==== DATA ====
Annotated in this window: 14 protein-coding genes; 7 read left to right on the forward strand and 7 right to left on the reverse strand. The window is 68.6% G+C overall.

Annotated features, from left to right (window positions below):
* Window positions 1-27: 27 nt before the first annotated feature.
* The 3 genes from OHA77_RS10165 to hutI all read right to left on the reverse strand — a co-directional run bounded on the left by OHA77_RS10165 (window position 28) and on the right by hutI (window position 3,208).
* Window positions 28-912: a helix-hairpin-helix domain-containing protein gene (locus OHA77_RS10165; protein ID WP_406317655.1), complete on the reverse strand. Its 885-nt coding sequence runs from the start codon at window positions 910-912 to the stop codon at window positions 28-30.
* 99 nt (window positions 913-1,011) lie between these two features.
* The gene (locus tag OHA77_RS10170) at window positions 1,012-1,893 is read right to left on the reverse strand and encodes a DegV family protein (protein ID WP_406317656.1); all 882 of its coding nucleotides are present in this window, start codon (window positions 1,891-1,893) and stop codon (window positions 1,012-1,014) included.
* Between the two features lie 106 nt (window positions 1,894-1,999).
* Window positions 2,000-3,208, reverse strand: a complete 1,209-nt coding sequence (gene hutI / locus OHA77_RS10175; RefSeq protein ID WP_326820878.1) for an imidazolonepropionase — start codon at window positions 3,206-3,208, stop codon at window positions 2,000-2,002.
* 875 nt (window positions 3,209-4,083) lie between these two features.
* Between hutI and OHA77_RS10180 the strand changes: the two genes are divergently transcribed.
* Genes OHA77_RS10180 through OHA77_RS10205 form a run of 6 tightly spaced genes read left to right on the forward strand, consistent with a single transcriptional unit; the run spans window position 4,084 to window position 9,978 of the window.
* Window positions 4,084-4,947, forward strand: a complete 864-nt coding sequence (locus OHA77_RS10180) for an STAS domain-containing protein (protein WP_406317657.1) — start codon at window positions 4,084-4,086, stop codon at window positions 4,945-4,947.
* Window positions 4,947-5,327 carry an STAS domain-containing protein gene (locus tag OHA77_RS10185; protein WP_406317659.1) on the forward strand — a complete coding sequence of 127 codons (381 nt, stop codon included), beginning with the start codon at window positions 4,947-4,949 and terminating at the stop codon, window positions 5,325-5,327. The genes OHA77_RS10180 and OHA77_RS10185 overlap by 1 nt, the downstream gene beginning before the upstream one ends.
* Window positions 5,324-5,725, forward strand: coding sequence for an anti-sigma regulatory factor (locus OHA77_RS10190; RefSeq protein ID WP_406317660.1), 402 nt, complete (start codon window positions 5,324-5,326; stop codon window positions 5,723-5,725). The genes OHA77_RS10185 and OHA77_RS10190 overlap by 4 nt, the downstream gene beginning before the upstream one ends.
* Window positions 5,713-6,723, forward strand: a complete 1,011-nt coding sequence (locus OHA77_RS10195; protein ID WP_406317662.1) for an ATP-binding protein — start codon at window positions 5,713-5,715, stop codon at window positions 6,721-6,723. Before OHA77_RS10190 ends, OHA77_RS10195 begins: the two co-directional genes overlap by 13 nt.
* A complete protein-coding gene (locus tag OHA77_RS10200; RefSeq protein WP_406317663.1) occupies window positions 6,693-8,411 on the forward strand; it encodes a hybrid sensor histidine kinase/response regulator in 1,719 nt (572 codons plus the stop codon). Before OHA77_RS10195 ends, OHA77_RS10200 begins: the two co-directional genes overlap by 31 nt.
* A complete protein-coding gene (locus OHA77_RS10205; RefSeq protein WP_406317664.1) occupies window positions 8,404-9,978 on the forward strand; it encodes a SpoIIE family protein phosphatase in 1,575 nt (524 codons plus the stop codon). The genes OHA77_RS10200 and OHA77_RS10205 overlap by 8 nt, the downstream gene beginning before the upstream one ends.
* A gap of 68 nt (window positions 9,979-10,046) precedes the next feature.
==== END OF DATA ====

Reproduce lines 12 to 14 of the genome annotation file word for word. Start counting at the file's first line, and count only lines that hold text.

* Genes OHA77_RS10180 through OHA77_RS10205 form a run of 6 tightly spaced genes read left to right on the forward strand, consistent with a single transcriptional unit; the run spans window position 4,084 to window position 9,978 of the window.
* Window positions 4,084-4,947, forward strand: a complete 864-nt coding sequence (locus OHA77_RS10180) for an STAS domain-containing protein (protein WP_406317657.1) — start codon at window positions 4,084-4,086, stop codon at window positions 4,945-4,947.
* Window positions 4,947-5,327 carry an STAS domain-containing protein gene (locus tag OHA77_RS10185; protein WP_406317659.1) on the forward strand — a complete coding sequence of 127 codons (381 nt, stop codon included), beginning with the start codon at window positions 4,947-4,949 and terminating at the stop codon, window positions 5,325-5,327. The genes OHA77_RS10180 and OHA77_RS10185 overlap by 1 nt, the downstream gene beginning before the upstream one ends.